As I’ve mentioned previously, I’m on a mission to try new fruits and vegetables. Sometimes it’s an item that I’ve never seen or heard of, sometimes it’s an item that I love but have never been game enough to cook, and sometimes it’s an item that has a bad rap. I like giving veggies a second chance. I find that usually it’s just a matter of doing it right. Case in point, chokos.
It struck me this morning as I sipped my green smoothie, that if I were a nudist, I would definitely become a raw foodist. Running around the jungle in your birthday suit just seems incongruous with the idea of sitting down to a roast dinner with a knife and fork, don’t you agree? In my mind it would be far more fitting to eat freshly picked fruit, while leaping from branch to branch and swinging on vines (hoo-hoo-hoo-ha-ha-ha).
While I’m not quite there yet with the whole nudist thing, or the raw foodist thing, I’m certainly partial to an excellent salad or refreshing raw soup. Continue reading
Over the past week there has been a lot of media attention on the issue of the US drought, rising food prices, and the necessity for the general population to adopt a more vegetable-centric diet. Currently humans derive 20% of their protein from animal sources on average, but by 2050, this may need to drop to a maximum of 5%. Our planet simply will not be able to sustain the world population if meat is still consumed at such a high rate. It takes between five and ten times as much water to sustain the animals farmed for food as it would to grow crops enough to feed the same number of people. Similar figures apply to grains and vegetables grown to feed animals. Basically, if we eat the grains and vegetables directly, we require a lot less of them to sustain ourselves than if we were to feed them to animals and then eat the animals. And with an ever-increasing population, scientists are saying that this will be the only option. On one hand it makes me happy to know that factory farming will have to decrease, but on the other hand, I wonder if, for the many consumers staunchly determined to consume meat, a plant-based diet will ever become a reality.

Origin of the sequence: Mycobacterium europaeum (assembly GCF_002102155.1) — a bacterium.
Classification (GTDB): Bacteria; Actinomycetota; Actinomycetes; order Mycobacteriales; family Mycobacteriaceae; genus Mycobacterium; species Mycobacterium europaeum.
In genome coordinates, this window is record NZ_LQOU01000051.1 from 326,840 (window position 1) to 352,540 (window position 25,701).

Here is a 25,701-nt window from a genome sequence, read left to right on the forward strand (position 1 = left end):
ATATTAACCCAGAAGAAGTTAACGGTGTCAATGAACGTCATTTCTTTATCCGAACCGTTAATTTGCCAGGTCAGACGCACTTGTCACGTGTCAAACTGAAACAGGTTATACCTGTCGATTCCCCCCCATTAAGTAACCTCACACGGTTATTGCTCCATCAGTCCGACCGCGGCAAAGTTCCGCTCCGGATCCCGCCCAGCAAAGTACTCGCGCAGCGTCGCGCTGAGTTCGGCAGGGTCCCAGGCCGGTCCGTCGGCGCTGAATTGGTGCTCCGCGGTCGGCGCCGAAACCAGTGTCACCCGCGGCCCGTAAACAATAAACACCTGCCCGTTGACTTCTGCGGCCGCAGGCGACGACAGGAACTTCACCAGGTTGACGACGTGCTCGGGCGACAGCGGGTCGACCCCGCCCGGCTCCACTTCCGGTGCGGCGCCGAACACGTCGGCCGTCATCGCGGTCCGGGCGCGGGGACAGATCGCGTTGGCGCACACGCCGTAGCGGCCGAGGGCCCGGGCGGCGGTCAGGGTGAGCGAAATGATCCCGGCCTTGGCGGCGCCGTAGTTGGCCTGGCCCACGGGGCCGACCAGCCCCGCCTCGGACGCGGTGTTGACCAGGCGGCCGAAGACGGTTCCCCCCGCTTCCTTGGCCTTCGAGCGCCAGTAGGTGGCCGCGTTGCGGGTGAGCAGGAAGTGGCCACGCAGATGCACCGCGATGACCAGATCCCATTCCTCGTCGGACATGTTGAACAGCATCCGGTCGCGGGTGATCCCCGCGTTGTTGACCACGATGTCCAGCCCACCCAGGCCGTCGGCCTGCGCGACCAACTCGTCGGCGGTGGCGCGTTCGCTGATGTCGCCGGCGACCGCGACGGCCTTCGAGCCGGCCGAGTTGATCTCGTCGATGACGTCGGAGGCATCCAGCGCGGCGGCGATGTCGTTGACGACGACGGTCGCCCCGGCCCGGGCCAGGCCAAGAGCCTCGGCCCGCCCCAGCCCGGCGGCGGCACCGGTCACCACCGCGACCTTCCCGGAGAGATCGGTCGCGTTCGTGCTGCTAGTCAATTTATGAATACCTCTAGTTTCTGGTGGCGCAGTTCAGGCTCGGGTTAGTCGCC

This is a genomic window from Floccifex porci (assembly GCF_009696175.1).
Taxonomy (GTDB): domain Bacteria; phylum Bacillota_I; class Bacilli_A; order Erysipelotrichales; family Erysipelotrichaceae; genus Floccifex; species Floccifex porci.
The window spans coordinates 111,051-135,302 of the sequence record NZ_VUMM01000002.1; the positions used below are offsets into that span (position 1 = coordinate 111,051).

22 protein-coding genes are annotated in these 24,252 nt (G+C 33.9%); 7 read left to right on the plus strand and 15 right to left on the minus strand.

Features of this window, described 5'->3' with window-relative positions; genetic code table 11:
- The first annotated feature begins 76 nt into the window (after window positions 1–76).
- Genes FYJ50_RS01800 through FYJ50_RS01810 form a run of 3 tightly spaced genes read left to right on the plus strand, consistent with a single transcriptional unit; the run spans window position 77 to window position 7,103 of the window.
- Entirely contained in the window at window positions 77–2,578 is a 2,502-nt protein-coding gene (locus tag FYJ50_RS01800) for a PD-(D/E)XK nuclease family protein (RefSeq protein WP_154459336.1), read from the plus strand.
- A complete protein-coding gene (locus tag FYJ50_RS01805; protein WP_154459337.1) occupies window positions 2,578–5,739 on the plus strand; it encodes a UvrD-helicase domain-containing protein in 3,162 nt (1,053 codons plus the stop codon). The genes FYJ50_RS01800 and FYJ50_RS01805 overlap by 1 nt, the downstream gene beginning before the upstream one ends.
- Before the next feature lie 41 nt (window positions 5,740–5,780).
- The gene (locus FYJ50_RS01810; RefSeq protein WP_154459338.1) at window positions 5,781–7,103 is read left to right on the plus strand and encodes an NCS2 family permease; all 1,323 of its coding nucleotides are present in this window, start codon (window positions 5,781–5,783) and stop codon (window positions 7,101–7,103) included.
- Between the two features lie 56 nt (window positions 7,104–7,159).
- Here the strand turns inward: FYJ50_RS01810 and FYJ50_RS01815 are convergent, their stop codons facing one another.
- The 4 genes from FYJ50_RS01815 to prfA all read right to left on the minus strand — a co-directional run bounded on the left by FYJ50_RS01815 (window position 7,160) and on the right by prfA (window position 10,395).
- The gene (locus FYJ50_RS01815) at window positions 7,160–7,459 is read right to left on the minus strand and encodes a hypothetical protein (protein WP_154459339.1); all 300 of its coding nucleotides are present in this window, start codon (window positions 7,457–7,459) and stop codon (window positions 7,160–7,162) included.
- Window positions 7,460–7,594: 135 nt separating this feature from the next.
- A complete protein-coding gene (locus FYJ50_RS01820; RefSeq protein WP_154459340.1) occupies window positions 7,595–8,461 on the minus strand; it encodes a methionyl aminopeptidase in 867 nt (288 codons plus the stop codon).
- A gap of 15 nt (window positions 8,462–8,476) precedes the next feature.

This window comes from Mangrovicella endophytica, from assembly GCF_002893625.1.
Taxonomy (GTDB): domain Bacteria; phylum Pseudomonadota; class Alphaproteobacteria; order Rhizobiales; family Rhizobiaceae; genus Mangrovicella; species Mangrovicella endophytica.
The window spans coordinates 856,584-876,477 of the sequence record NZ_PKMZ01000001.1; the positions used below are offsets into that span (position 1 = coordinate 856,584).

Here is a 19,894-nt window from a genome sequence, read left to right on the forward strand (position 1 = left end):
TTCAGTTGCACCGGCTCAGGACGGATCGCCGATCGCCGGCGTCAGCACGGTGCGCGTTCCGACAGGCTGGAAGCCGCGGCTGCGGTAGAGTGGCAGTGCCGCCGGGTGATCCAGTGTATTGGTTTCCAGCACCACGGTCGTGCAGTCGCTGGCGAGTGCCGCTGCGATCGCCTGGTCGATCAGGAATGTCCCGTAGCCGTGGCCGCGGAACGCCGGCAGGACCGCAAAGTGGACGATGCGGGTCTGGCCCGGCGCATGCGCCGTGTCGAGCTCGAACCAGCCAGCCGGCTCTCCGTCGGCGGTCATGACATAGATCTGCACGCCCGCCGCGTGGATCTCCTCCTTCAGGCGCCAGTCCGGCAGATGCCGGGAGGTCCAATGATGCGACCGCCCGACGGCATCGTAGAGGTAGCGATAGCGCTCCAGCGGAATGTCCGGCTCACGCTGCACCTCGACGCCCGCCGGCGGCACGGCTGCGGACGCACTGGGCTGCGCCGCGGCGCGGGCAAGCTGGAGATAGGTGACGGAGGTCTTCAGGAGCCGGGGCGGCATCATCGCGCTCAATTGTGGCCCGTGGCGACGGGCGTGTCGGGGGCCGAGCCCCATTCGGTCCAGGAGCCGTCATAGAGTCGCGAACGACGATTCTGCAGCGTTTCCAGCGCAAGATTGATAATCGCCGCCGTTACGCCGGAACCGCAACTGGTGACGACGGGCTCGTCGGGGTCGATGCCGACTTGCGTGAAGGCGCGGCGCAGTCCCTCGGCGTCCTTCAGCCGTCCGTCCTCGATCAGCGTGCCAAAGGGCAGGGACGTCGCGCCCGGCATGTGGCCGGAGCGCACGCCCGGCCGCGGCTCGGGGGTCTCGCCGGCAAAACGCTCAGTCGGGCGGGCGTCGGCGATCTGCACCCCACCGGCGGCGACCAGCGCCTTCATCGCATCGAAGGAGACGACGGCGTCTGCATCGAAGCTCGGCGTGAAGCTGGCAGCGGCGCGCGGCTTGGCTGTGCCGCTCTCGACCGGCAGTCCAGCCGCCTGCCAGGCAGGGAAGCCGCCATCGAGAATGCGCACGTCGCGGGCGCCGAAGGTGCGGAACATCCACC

Hello again world! Yes, I’m alive. Apologies for the delay in posting.